Hudson River Almanac February 2 - February 8, 2014
This is the time of the year when the harsh blasts of winter contend with the signs of coming spring. Eagles are riding ice floes on the Hudson and snowy owls continue to draw birders to Albany's airport, while robins flock to trees still bearing last fall's crop of fruit and bluebirds start house-hunting.
HIGHLIGHT OF THE WEEK
2/2 - Yonkers, HRM 18: The ice had loosened a bit on the river and the open water attracted a flock of canvasbacks near the mouth of the Sawmill River. At low tide from the stern of the Science Barge, we spotted a round head with dark eyes out in the water. It was a seal. Although we watched for half an hour as it dove and surfaced, we did not see enough of it to determine the species. It seemed to be healthy and happy.
- Bob Walters, Andy Hudak
[Over the last twenty years, four species of seals have been recorded in the Hudson River estuary: gray; harbor; hooded; and harp seals. The overwhelming majority of sightings, about 98%, have been harbor seals, with Almanac records as far upriver as Albany (HRM 145). They are spotted most often in winter on ice floes, or in spring when spawning runs of herring and shad surge in from the sea. Tom Lake.]
NATURAL HISTORY NOTES
2/2 - Minerva, HRM 284: At an area where red crossbills appeared to be getting ready to nest, a gray jay was vocalizing amid many blue jays. I imitated a gray jay call and the bird flew toward me, perching and vocalizing for several minutes as the blue jays continued to call. The gray jay suddenly gave its loud raptor-sounding calls. As it did, a boreal chickadee began to vocalize and three red crossbills flew in.
On a brief hike of the Roosevelt Truck Trail, I startled a ruffed grouse (it startled me more), and found a female black-backed woodpecker that I watched for a long time. I also came upon two boreal chickadees and a vocalizing evening grosbeak.
- Joan Collins
2/2 - Fort Edward, HRM 202: We went to the Fort Edward grasslands this afternoon but had no luck with owls (many birders and photographers out looking). However, we did see a northern shrike in mid-afternoon and then a peregrine falcon.
- Scott Stoner, Denise Hackert-Stoner
2/2 - Green Island, HRM 153: I stopped at the Tibbits Avenue overlook of the Troy Dam in midday and spotted two common goldeneye, two long-tailed ducks, and a horned grebe.
- Alan Mapes
2/2 - Delmar, HRM 143: - A nice merlin was perched in a tree at the corner of Game Farm Road and Orchard Street, on the Five Rivers property, in midday.
- Alan Mapes
2/2 - New Paltz, HRM 78: I was pleased to see "my" pair of bluebirds perching on and entering their nest box a few days ago. The male entered after the female and was the first to leave, carrying a piece of wood shaving that I had just covered the box floor with. They have reared two broods: one in 2012 when I first erected the box and another last year with five young.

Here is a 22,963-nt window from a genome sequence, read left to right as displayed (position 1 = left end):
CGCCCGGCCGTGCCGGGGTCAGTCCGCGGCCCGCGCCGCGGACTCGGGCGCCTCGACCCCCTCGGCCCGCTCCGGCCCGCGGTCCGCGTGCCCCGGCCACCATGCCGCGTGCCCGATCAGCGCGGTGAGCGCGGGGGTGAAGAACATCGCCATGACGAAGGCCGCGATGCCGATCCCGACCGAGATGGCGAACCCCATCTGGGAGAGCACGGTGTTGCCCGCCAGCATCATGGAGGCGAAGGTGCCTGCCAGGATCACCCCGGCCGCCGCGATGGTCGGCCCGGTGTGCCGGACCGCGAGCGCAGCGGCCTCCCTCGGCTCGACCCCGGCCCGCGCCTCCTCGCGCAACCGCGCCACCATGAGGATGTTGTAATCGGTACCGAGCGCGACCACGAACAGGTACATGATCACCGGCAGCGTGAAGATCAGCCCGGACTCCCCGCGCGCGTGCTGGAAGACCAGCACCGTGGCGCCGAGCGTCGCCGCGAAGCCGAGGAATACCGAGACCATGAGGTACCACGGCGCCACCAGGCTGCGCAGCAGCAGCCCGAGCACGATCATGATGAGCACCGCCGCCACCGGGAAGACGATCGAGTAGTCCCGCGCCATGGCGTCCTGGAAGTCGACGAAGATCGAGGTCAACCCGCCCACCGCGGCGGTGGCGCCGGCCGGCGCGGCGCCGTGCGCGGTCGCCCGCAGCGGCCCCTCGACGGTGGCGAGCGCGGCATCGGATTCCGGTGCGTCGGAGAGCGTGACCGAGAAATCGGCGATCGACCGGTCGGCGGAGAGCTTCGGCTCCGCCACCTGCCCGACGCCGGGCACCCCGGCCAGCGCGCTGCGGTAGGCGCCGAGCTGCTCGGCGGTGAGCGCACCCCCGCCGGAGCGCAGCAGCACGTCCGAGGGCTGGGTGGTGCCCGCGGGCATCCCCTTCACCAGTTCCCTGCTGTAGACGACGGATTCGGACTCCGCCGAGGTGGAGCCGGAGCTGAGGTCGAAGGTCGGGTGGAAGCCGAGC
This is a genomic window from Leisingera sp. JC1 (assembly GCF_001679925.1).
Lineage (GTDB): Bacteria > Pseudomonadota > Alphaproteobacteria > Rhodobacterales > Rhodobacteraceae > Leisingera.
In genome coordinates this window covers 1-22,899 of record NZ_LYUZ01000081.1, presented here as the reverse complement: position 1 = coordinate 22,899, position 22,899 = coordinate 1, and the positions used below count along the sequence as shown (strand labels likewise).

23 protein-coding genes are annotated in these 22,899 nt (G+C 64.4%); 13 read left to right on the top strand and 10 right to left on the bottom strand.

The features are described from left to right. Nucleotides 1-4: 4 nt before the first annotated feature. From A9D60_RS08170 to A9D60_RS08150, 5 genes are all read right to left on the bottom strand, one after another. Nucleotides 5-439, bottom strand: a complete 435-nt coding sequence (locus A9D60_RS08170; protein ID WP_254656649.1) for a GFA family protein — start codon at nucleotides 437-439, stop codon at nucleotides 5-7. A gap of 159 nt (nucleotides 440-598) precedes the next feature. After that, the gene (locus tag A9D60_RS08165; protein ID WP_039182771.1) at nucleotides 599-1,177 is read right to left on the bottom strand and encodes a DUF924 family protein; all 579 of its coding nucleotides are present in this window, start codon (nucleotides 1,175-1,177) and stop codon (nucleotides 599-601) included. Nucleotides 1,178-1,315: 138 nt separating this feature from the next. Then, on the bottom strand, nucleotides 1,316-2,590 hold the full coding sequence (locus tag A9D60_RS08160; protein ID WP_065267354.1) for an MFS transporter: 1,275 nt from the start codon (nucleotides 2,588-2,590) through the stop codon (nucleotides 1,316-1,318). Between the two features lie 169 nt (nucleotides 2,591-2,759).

- Roland Bahret
2/2 - Haverstraw Bay, HRM 43-34: This was our sixth annual winter birding trip along the Hudson River with twenty members of the Hackensack River Canoe and Kayak Club. There were bald eagles everywhere! From China Pier to the Croton River we counted 56, on the ice, perched in trees, and soaring overhead. We also spotted three ruddy ducks off Croton and several buffleheads scattered throughout.
- Bob Rancan, Janet Rancan, Alec Malyon
2/2 - Croton Point, HRM 35: As I walked up the ravine on the northeast side of the point, enjoying the relative warmth and the morning light, a walker asked "Where is the 'red' woodpecker?" I knew that a red-headed woodpecker was wintering in the oak grove at the top of the ravine, but that was all I could offer. Fifty steps farther on, three more people wanted the same information. When I reached the top I saw a knot of people glassing the canopy, the underbrush, looking for that woodpecker. But no more than 60 feet above them, an adult bald eagle was perched in a slender locust, ignoring the clamor below. As I moved away, people continued to come and go, as the eagle sat passively, getting scant attention. There and then, the hot ticket was not an eagle, nor the Super Bowl, but a red-headed woodpecker.
- Christopher Letts
2/3 - Glenville, Schenectady County, HRM 167: Purple finches continued to show up under my feeders, although the high of five (two males, three females) has dropped to two (two females). American tree sparrows have been regular visitors all winter, and are still here, but they are the only sparrows I've seen since late fall.
- Alan French
2/3 - Saratoga County, HRM 159: I stopped at the Vischer Ferry Power Plant this morning and found many of the same birds as yesterday. There were seven greater scaup, an immature common goldeneye that looks a little like a Barrow's goldeneye, a white-winged scoter, two adult bald eagles, horned grebe, and a female red-breasted merganser.
- John Hershey
2/3 - Ulster County, HRM 85: During the January full moon ("Wolf Moon"), I heard a pack of coyotes for several nights, even in the afternoon one day, yipping and howling. This sent shivers down my spine (their howls went right through me)!
- Deb Weltsch
[These were eastern coyotes, a variety of coyote that grows to a larger size and often has darker fur than is generally associated with the species. Two separate teams of researchers studying the genes of coyotes in the Northeast reported evidence that these animals, that have for decades been thought of as coyotes, are in fact coyote-wolf hybrids. The team headed by R.W. Kays, Curator of Mammals at the New York State Museum, studied coyotes from New Jersey to Maine. Jonathan Way, wildlife biologist with Eastern Coyote Research, and his colleagues, examined coyotes around Cape Cod and Boston. Both teams found that the animals carry both wolf and coyote DNA. The findings may explain why coyotes in the East are generally larger than their western counterparts - that is, more wolf-like in size - and why they are so much more varied in coat color, as might be expected from a creature with a more diverse genome. As a result, we coyotes "fans" like to refer to them as "Woyotes." Tom Lake.]